Yesterday afternoon, my phone was full of tweets about Rory McIlroy’s second shot at the 18th at the Slync.io Dubai Desert Classic. The Independent’s report was entitled “Disaster in Dubai as Rory McIlroy finds the water at the 18th hole to lose tournament” and Golf.com’s headline read “How questionable decisions led to Rory McIlroy’s collapse in Dubai”.
Basically, the pundits on Twitter were asking why on earth Rory had risked everything by going for the green, when laying up would have got him safely into the play-off! Phrases like “Desert Disaster”, “Meltdown”, “Desert Classic Devastation” started trending and so-called experts started giving their advice on the importance of the mental aspect of golf.
The great amateur Bobby Jones once famously said: “Golf is played mainly on a five-and-a-half-inch course… the space between your ears.” How many times have you wrecked your card by making a silly decision? How many times have you let a missed putt knock your confidence for the rest of the round? Here are five “common sense” tips for improving your mental game from Golf Monthly’s Fergus Bisset.
1 – Stay in the present Many golfers are already halfway round the course when they step on the first tee. “If I can just start with three pars,” they think. “And then I can afford a couple of bogeys on those difficult holes around the turn, and I might pick one up at the par-5 12th, as the wind should be behind us there.”
If your mind is ahead of you, how are you going to focus on the immediate task – the shot you are facing at that moment? You can’t control what will happen in 30 minutes time, or what happened 30 seconds ago. All you can do is concentrate on the next shot, chip or putt and make the best possible job of it. If your mind is always totally focused on the present, your scores will tumble.
2 – Every shot is a new challenge Each time you reach your ball, your objective is to get it into the hole from that position in as few shots as possible. Don’t think about what has gone before, or the worst-case scenario, just focus on how to get the ball in the cup in the most efficient way from where it lies.
If you play a bad shot that ends in a difficult spot, try to think of it as a new challenge. Don’t just wallow in the predicament; start from scratch. Remember, your objective is to get down in as few shots as possible from the current situation, whatever it is.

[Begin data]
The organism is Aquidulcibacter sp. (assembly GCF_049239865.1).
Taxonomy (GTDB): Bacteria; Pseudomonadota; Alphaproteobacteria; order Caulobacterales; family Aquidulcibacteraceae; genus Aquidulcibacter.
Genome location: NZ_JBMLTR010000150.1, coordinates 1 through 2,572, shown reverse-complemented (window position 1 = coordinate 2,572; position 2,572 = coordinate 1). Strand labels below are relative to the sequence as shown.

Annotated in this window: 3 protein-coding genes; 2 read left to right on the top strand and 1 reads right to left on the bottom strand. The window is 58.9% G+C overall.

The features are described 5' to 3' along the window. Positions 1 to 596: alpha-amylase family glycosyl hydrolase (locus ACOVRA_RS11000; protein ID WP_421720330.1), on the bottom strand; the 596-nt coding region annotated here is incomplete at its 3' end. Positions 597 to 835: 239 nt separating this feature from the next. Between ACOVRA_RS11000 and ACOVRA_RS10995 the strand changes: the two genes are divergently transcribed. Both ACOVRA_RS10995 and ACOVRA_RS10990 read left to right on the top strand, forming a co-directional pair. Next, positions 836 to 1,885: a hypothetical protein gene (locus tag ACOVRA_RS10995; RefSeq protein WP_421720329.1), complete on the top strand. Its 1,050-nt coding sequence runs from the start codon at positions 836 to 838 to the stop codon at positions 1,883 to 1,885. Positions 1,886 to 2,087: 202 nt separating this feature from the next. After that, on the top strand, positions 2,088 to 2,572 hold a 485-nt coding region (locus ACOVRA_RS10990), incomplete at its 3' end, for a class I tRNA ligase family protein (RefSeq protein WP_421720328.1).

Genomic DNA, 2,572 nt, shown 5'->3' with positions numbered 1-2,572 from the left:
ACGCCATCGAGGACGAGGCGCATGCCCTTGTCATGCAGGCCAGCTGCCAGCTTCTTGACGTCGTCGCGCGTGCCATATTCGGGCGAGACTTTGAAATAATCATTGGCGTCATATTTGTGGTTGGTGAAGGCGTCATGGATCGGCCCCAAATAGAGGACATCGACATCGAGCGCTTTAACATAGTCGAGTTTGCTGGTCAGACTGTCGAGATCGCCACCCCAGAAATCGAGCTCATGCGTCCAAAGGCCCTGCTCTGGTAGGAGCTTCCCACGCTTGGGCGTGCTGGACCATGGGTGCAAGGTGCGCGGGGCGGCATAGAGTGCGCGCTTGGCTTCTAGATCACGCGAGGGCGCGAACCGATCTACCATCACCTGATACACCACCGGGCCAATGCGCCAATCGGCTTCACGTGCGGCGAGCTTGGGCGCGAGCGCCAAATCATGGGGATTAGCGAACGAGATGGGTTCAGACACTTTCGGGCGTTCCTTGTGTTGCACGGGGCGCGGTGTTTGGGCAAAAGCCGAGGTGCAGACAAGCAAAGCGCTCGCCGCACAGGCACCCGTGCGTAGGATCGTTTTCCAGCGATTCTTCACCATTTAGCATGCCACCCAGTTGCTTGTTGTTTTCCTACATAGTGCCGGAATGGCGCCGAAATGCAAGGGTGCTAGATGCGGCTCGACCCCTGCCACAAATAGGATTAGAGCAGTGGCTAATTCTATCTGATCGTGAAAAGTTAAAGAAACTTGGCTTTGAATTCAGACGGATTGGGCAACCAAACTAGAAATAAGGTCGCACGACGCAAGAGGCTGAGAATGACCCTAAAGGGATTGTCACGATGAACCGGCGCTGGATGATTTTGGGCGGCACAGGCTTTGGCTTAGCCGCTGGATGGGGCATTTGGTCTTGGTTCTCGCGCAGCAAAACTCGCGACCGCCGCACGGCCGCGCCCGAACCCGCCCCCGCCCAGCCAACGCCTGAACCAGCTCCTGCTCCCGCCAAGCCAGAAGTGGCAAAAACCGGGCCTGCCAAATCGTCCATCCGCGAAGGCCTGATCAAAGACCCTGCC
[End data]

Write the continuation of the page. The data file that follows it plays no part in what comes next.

Stay rational and logical. If your ball lies in a bush, the best way to limit the damage might be to take a penalty drop, to go well back and into a point where you have a full shot. You almost certainly won’t get the ball into the hole in as few shots as possible by hacking hopefully at it, willing it against reason to escape back to the fairway – that’s how the really big numbers can rack up.
3 – The past is past Most amateur golfers dwell on poor shots. What’s the point? Once it’s been hit, nothing can be done about it. The only thing you can affect is what happens next. A great way to let off steam and forget the errors is the, “10-yard rule.” It’s a psychological strategy employed by Tiger Woods in his prime, amongst others. After a bad shot, you can vent your frustration (internally of course) until you’ve reached a point 10 yards from where you struck it. After crossing the imaginary line, that shot is history, it should be totally forgotten and your mind should move on to the next stroke.
4- Never surrender Amateur golfers can be guilty of giving up on rounds too quickly. Remember, you have a handicap to help you, and your fortunes on the course can turn with one good swing, or one decent break.
The amateurs who get the most out of their games will very rarely post a “No-return” and will tend to give it their all until the very last putt has dropped.
If you get to a point when you realise there’s no chance of beating your best score, change your target – it might now be to beat your handicap. If things slide, then you might still be able to play to your handicap, you might break 90 or, simply, you might play the next shot as well as you can.
5 – Stay positive on the greens If you’re having one of those days where the ball just doesn’t seem to want to drop into the hole, don’t bemoan your ill fortune on the greens. Focus on the positives. If you pick a line and start the ball on that line, you have putted well; you just haven’t read the green quite right. Next time, you’ll get the line right and the putt will drop.